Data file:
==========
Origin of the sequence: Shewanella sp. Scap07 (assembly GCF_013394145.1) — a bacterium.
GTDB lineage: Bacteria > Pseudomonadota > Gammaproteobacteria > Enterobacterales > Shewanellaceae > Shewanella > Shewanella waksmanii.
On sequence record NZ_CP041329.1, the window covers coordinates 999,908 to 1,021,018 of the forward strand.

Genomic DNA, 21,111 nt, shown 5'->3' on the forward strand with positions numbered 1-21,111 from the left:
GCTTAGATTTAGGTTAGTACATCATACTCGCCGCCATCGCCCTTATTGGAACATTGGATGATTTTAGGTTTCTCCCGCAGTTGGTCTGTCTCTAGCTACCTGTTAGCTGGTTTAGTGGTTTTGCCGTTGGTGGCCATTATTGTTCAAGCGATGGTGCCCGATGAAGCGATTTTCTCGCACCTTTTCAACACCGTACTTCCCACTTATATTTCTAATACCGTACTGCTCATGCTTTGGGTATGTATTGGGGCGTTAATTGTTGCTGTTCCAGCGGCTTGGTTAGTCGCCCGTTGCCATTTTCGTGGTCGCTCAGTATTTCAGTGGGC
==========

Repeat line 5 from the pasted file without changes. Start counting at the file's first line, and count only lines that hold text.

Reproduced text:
GCTTAGATTTAGGTTAGTACATCATACTCGCCGCCATCGCCCTTATTGGAACATTGGATGATTTTAGGTTTCTCCCGCAGTTGGTCTGTCTCTAGCTACCTGTTAGCTGGTTTAGTGGTTTTGCCGTTGGTGGCCATTATTGTTCAAGCGATGGTGCCCGATGAAGCGATTTTCTCGCACCTTTTCAACACCGTACTTCCCACTTATATTTCTAATACCGTACTGCTCATGCTTTGGGTATGTATTGGGGCGTTAATTGTTGCTGTTCCAGCGGCTTGGTTAGTCGCCCGTTGCCATTTTCGTGGTCGCTCAGTATTTCAGTGGGC